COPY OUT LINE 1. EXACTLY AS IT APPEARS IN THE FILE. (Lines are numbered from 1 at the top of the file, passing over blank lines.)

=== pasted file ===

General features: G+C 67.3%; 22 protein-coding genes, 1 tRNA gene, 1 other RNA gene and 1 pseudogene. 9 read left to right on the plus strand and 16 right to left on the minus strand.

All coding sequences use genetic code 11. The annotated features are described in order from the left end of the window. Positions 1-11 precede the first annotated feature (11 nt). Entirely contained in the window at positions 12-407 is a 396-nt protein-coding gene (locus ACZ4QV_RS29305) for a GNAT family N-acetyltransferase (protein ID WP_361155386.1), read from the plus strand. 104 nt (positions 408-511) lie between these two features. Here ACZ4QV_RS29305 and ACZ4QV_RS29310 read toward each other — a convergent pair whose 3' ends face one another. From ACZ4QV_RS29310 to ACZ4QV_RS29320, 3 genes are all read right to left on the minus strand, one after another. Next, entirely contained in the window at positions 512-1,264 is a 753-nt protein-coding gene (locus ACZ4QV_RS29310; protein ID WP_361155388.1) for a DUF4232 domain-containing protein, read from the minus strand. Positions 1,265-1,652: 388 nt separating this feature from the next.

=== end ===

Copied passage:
General features: G+C 67.3%; 22 protein-coding genes, 1 tRNA gene, 1 other RNA gene and 1 pseudogene. 9 read left to right on the plus strand and 16 right to left on the minus strand.